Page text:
Tobias Fritz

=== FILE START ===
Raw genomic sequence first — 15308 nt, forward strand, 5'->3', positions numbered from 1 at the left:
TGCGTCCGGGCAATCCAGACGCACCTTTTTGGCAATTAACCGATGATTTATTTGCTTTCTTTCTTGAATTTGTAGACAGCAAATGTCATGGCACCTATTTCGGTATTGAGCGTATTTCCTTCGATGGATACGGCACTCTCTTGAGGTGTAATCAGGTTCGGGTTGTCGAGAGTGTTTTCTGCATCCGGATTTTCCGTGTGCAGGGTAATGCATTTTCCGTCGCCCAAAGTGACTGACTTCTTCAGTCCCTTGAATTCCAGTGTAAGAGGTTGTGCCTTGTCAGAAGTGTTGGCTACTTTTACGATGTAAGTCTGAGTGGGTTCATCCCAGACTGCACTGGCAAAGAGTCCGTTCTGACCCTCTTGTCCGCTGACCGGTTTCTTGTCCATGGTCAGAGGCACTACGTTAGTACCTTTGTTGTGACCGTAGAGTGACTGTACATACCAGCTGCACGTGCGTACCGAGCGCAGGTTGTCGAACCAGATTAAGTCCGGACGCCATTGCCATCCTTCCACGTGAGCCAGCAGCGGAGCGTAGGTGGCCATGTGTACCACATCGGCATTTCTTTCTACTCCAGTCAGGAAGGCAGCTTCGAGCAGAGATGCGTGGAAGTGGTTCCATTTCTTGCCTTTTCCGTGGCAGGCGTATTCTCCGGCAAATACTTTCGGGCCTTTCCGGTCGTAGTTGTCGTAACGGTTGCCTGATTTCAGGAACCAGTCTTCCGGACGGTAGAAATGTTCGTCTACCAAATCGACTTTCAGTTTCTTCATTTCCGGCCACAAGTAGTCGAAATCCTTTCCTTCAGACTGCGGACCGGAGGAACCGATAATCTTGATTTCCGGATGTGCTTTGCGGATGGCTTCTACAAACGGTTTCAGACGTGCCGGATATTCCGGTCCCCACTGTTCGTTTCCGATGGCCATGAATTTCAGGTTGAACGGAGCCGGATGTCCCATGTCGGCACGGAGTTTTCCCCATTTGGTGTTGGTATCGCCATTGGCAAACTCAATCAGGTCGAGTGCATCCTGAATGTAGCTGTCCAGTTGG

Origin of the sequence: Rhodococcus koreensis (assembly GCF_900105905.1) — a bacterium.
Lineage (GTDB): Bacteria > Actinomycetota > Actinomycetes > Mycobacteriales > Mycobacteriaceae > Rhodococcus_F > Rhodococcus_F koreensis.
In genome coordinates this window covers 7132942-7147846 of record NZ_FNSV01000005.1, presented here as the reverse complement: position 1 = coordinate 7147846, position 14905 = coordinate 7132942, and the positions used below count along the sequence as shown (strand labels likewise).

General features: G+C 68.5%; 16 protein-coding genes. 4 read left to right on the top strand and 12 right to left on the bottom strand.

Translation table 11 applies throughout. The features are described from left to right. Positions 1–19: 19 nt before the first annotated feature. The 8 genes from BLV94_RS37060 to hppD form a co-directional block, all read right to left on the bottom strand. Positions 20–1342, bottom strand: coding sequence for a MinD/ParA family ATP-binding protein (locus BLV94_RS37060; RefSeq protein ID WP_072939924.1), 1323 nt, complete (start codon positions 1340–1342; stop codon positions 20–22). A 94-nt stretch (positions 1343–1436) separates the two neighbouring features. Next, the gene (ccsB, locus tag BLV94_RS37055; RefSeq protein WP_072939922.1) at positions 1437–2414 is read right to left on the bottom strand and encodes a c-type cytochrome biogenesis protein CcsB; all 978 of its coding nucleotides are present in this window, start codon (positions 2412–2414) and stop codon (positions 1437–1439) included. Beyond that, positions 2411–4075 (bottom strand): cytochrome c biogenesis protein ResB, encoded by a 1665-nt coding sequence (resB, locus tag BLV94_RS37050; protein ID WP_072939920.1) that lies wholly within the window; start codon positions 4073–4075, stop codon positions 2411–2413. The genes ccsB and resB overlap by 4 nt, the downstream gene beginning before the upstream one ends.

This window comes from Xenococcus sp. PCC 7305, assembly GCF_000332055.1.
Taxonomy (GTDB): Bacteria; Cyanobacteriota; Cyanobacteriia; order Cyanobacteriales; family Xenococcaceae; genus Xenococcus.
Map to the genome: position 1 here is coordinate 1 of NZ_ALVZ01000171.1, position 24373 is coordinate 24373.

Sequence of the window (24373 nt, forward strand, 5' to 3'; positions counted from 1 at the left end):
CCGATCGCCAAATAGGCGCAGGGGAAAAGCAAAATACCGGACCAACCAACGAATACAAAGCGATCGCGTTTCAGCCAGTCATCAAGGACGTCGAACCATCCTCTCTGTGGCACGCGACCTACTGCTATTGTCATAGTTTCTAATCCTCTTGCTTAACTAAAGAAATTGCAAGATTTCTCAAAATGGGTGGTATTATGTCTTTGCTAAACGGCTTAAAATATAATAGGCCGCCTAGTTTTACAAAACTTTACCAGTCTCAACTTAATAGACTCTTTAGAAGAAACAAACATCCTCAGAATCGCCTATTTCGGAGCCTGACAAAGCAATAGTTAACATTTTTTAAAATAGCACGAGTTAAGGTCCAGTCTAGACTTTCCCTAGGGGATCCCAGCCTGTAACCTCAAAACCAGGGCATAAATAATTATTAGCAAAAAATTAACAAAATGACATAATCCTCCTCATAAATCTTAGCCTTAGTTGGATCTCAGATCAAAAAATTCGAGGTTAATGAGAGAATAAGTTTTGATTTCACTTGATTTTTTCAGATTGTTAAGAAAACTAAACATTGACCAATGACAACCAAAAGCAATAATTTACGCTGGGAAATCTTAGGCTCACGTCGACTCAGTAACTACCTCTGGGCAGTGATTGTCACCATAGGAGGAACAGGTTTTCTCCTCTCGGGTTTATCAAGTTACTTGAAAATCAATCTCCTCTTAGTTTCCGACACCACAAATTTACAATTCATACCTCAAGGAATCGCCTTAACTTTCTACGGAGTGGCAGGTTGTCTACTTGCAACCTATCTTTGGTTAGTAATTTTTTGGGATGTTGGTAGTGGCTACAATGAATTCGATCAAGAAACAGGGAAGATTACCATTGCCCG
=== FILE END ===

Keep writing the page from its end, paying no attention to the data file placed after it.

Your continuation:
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 8h comment Lower bound for the $C^*$-unitisation norm? Unless I misunderstood the question, there is no such example: $|\lambda|\leq\|(a,\lambda)\|$ holds because the map $A^+\to\mathbb{C}$ is a $*$-homomorphism, and every $*$-homomorphism is norm-nonincreasing. 1d comment Graph Isomorphism for Triangle Free graph @Jim: please feel free to email me, it should be fun to take a look! But there also will be people out there who are much more qualified than me to give you helpful feedback. So you might instead want to ask somebody who has actually done research on graph isomorphism (which I haven't). Apr 19 revised Graph Isomorphism for Triangle Free graph added 128 characters in body Apr 19 answered Graph Isomorphism for Triangle Free graph Apr 19 comment Graph Isomorphism for Triangle Free graph @Jim: alright, will do. Apr 19 comment Graph Isomorphism for Triangle Free graph @Jim: yes, that's what I mean. You check for isomorphism of the barycentric subdivisions, which are triangle-free. If these are not isomorphic, then your original graphs aren't isomorphic either; if the subdivisions are isomorphic, then so are the original graphs. The latter is what I gather from mathoverflow.net/questions/132408/…, but probably somebody else can say more about how isomorphism of the subdivisions implies isomorphism of the original graphs. Apr 19 comment Graph Isomorphism for Triangle Free graph @TonyHuynh: thanks, of course! I didn't see that this was just a special case of a familiar construction... Apr 19 comment Graph Isomorphism for Triangle Free graph What if you "blow up" a graph by replacing every edge by a path of length 2? This results in a triangle-free graph, and if all nodes of the original graphs have degree larger than 2, then two graphs are isomorphic if and only if their blow-ups are isomorphic. (BTW, does this construction have a name? It's definitely not blow-up, which already has a different meaning for graphs...) Hence graph isomorphism for triangle-free graphs should have complexity equal to graph isomorphism in general. Apr 13 comment Flat coordinates of a Riemannian metric If you can find a point $p$ for which you can compute all the geodesics that emanate from $p$, then you get the normal coordinates around $p$: en.wikipedia.org/wiki/Normal_coordinates Since you're assuming the metric in your chart to be isometric to some Euclidean $U\subseteq\mathbb{R}^n$, it follows that the normal coordinates establish an isometry between a neighbourhood of $p$ in $M$ and a neighbourhood of the origin in $T_pM$. Now you only need to choose a cartesian coordinate system in $T_pM$. Apr 12 revised Estimate a Fourier Transform improved formatting Apr 12 reviewed Reviewed Estimate a Fourier Transform Apr 12 comment Estimate a Fourier Transform I've improved the formatting a bit; the question is still the same. Apr 12 suggested approved edit on Estimate a Fourier Transform Apr 11 revised Fast Fourier Transforms for non-trigonometric bases improved language Apr 11 awarded Custodian Apr 11 suggested approved edit on Fast Fourier Transforms for non-trigonometric bases Apr 11 reviewed Reviewed Fast Fourier Transforms for non-trigonometric bases Apr 3 awarded Good Answer Apr 2 awarded Nice Answer Apr 1 answered Examples of math hoaxes/interesting jokes published on April Fool's day?